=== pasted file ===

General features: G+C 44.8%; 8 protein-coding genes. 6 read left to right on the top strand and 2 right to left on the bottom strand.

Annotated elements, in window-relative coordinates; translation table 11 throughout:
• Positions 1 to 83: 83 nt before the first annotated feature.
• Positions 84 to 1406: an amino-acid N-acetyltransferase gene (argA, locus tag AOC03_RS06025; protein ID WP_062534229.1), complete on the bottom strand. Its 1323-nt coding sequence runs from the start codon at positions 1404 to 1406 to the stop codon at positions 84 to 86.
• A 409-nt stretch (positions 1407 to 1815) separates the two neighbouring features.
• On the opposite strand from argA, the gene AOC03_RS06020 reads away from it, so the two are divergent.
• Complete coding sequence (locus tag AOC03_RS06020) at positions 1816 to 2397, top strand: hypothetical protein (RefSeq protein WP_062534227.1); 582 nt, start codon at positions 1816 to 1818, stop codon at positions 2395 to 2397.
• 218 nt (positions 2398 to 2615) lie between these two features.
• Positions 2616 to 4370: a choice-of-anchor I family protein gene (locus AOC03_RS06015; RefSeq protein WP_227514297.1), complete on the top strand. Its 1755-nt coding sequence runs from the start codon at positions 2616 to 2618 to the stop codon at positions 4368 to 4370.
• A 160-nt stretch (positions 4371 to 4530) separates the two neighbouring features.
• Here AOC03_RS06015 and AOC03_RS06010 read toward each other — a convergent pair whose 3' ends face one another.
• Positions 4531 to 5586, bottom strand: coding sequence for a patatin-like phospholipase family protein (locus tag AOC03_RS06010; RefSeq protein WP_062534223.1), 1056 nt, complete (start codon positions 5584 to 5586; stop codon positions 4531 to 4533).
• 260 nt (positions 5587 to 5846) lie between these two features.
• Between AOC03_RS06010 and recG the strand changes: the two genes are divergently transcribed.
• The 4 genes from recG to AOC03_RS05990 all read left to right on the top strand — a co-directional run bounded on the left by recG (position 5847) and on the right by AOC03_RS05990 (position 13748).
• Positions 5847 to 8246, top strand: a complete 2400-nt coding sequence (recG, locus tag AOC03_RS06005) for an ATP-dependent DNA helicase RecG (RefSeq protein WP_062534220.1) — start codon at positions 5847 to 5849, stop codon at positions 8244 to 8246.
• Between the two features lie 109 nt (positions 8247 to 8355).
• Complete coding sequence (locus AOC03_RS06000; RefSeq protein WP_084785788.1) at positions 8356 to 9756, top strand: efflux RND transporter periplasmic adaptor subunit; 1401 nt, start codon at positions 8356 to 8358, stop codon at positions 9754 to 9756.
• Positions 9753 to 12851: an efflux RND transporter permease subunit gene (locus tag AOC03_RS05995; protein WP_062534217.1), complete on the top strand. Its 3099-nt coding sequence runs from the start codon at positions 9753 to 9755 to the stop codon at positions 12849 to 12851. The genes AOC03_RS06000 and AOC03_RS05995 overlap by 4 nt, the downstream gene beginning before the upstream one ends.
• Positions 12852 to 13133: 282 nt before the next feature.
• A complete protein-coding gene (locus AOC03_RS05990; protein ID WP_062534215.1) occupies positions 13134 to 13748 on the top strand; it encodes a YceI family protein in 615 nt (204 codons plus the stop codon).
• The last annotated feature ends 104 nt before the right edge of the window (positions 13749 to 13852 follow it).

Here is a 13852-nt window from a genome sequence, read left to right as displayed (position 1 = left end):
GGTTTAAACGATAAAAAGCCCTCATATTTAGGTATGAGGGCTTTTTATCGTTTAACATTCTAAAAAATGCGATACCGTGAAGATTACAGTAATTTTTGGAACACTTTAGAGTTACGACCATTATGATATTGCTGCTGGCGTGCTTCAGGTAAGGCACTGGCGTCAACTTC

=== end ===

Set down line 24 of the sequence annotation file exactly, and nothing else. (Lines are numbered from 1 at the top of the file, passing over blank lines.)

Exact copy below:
GGTTTAAACGATAAAAAGCCCTCATATTTAGGTATGAGGGCTTTTTATCGTTTAACATTCTAAAAAATGCGATACCGTGAAGATTACAGTAATTTTTGGAACACTTTAGAGTTACGACCATTATGATATTGCTGCTGGCGTGCTTCAGGTAAGGCACTGGCGTCAACTTC